[No easy answers]

One thing we learn from this whakatauki (saying) on Matariki is that it’s OK to not have answers straight away. It might seem odd to question the limits of our knowledge: I’m sure your patients don’t walk in thinking: “I need to see a doctor who doesn’t have all the answers!” But Matariki should humble us. Can you bind those stars? No! None of us are good at everything. I may be familiar with the Bible, but I can’t auscultate for chips. You’re some of the smartest people serving in Meadowbank, yet you still google for help during some of your cases! It’s OK not to have all the answers straight away. So this Matariki, I plan to fly kites with my kids and leave the messages unread. We can enjoy some rest this holiday, even if our to-do lists are unfinished. You can have a coffee with a struggling friend, leave their tough questions unanswered, and just be present.

Job’s whirlwind encounter with God didn’t turn him into an expert. Yet he was transformed. While Job never got all his questions answered (and nor do we), the next time he saw Matariki rising, he was wiser from his encounter with Te Ihōwa Atua, the LORD God who made the stars (Gen 1:17) and asks this simple question:

E taea rānei e koe te here te huihui o Matariki?
Can you bind the chains of Matariki?

[One stellar answer]

Every time I gaze into the stars on my morning run, I have many unanswered questions. Yet I see the fingerprints of a Maker who loves me and sent His Son to rescue me.

Because many generations after Job’s Matariki moment, a different star led some wise men to the town of Bethlehem. Some of you will know this story. But in this Middle Eastern town still surrounded by soldiers today, the night sky gave one answer to the many questions these magi had. “Where is the King?” they had asked. “For we have come to worship him” (Mt 2:2).

But instead of a god of their own imagining, they come face to face with the boy Jesus. Ihu Karaiti. Descended from kings. A “Bright Star” for dark times: born in Bethlehem, lived in Galilee, died in Jerusalem, rose again to give life everlasting. For Christians, this Jesus is the Bright Morning Star. Our Matariki. “When they saw the star, they were overjoyed.” (Mt 2:10) And if joy sounds too good to be true, talk to someone about it. Find a Wayfinder for your spiritual journey. Can we bind the chains of Matariki? No. But can they point us to the King of Kings? Can I encourage you, don’t leave that question unanswered. Ngā mihi o Matariki, te tau hou Māori. Tēnā koutou.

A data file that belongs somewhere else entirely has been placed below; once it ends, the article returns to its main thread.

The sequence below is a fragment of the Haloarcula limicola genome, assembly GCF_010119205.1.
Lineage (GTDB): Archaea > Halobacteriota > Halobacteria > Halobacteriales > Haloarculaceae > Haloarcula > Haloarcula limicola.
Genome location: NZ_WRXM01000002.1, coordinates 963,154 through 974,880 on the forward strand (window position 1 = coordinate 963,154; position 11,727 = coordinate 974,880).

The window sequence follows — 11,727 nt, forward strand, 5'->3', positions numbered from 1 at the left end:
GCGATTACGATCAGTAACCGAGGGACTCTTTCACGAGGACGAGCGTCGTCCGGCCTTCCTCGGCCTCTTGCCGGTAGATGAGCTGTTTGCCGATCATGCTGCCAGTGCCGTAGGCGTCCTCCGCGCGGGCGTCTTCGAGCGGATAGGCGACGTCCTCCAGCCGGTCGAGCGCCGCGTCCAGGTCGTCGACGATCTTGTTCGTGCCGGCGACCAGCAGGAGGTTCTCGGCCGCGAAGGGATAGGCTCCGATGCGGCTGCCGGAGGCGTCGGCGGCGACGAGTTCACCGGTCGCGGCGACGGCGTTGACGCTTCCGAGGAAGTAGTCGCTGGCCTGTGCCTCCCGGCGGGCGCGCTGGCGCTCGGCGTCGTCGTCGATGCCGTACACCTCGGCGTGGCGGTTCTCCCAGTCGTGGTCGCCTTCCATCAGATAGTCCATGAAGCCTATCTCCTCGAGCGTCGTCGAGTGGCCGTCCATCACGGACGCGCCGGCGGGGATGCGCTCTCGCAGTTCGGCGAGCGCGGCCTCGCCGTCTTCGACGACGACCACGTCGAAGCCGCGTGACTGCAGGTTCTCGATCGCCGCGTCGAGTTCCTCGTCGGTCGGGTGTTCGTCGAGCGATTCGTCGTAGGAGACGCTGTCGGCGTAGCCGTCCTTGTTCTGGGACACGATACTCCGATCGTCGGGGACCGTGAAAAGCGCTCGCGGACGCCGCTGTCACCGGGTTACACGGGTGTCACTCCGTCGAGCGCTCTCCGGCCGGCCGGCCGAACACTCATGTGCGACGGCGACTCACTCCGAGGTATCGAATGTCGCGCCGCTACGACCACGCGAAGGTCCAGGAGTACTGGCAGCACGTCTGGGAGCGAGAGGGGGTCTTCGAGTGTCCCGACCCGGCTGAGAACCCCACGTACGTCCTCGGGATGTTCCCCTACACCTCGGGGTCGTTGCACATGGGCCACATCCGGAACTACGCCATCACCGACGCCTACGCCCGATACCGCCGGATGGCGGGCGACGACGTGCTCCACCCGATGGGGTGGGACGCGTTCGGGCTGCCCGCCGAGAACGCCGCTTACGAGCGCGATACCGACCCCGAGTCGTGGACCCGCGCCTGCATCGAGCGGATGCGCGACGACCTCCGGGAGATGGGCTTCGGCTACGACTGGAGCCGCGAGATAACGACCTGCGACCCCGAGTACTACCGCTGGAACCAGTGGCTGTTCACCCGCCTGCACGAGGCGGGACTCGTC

For Reflection:

  1. How will you enjoy this Matariki holiday? What will you leave unfinished and unanswered to do so?
  2. What hard questions are you facing in your practice / family / life? What will help you, like Job, be OK about not having all the answers?
  3. How can the stars (or who they point to) humble you or change your perspective?

Those worthy of double honour

This year marks 21 years since I first heard the good news about Jesus. (For reference, I’ve been celebrating / complaining about Arsenal for longer!)

Like many who come to find Jesus beautiful and believable out of a non-Christian upbringing, I’ve never fit completely into one “tribe”. I’m convinced the gospel is of first importance, that salvation is wholly God’s gracious gift, that the Baptist family of churches have much to offer our watching world, and that old and new confessions of faith beautifully articulate what the Christian life is to be rooted in. After reflecting and meditating on a passage from 1 Timothy 5:17-25 and preaching it recently at Carey Baptist College’s student chapel, I’ve realised that one constant kindness from the Lord throughout my Christian walk has been the presence of least one older couple who have willingly opened up to Cheryl and I their life and family to us in honest and hope-filled ways.

I think it’s significant that in the midst of a whole host of church planting problems, the Apostle Paul doesn’t exhort young Timothy: “Go find a tribe of _____ists to ally with.” Nor does he say “You need to join the _____ed bunch”. And not “Go look for some ______ian Christians to side with.” Rather, through 1 Timothy, Paul tells him to guard the gospel, identify and seek out godly leaders… and then to honour them. “Let the elders who lead beautifully be worthy of double honour, especially those who labour in preaching and teaching” (1 Tim 5:17).